Technology, Email and Monthly Giving

David A. Mersky imageTechnology, Email and Monthly Giving:

Part 8 in Creating a Monthly Giving Program

Do you remember the quote, “For want of a nail…”?

The line opens a bit of verse, often attributed to Benjamin Franklin, that tells the tale of how even the most insignificant element can cost you the world.  For the want of a nail…the kingdom was lost.”

If you want to read the entire, brief poem, here it is:

“For the want of a nail the shoe was lost,
For the want of a shoe the horse was lost,
For the want of a horse the rider was lost,
For the want of a rider the battle was lost,
For the want of a battle the kingdom was lost,
And all for the want of a horseshoe-nail.”

The same can be true about your monthly giving program.  The least little thing can torpedo your best laid plans.

In these past seven months, we have spent time outlining the development of a monthly giving program.  The primary motivation for exploring the values of program to create a group of sustaining supporters is to address issue of the “leaky bucket” of donor retention.  We have gone into a fair amount of detail.  Now it is time—before you pull the trigger—to make sure that everything is working like clockwork.


If it is not easy and accessible for your donors and prospects, then you will end up with the “abandoned shopping cart.”  People with limited attention spans and low levels of tolerance for frustration, will not consummate the transaction.

In a word, it’s got to be seamless.  Here is how to find out

Make an online gift to your own organization

  • Is the process easy and straightforward?You should only ask for the most basic, required information and nothing more.  The more you make the donor work, the less likely they will finish the transaction.
  • What kind of error message do you receive if you enter your card’s expiration date incorrectly?Is it a friendly and tinged with a touch of self-deprecating humor?  Don’t be critical of the donor.  After all, they are trying to help you and your organization.  Take responsibility and ownership for the mistake as if it were your own.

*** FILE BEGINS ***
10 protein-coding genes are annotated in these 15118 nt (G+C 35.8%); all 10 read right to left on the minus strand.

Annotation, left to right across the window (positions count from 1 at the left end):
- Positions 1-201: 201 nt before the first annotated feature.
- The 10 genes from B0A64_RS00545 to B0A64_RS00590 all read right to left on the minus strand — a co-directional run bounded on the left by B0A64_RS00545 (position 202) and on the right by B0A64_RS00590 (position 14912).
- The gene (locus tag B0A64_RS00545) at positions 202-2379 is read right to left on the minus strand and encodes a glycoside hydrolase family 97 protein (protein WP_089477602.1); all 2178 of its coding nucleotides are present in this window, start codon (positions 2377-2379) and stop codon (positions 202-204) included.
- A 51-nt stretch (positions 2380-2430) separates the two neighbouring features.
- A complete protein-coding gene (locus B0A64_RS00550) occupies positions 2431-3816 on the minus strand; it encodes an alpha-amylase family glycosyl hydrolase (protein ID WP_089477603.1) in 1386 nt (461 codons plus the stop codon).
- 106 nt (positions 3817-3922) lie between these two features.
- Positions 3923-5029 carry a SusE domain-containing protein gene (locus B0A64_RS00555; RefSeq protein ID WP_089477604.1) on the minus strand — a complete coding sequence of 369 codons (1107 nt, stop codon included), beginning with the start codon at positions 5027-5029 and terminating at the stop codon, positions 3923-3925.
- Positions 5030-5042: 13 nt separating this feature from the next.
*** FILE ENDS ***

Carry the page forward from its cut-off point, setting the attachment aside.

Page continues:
• What kind of “thank you” or “welcome” message do you receive?Even though this initial communication is automated, it should be personalized for the donor and recognize the amount of the gift.  It should also tell them what to expect in terms of the monthly charge to their credit card or withdrawal from their bank account.Above all, this is the time to show your true appreciation.But, it is not the end, but the beginning of a series of seven different acknowledgement and touches of recognition.  You can learn about the Seven Ways to Thank Your Donor by clicking here.

Research has shown, that even though we send a “snail mail” invitation to prospective sustaining supporters to join our special circle of most valued donors, the majority of people today will turn to your web site.  So in your mailing—even though you have provided a gift form and a reply envelope—you should put a link to the monthly giving subscriber page, probably in P.S.

And, then, in your planning, you should create a series of three to five follow-up emails, each focused upon a different feature and benefit of becoming a Sustainer.  This will markedly increase the likelihood of a positive response.  And in the email, the link to the right page on your web site will be prominently featured several times.

Finally, for those people who are your most technologically savvy and deep into social media, you should support your solicitation on a multi-channel basis, using FaceBook, LinkedIn, and every other place where you might be present and your donors could meet you.

Then, you will have provided the “nails” and the kingdom and the glory of a robust monthly giving program will not be lost.

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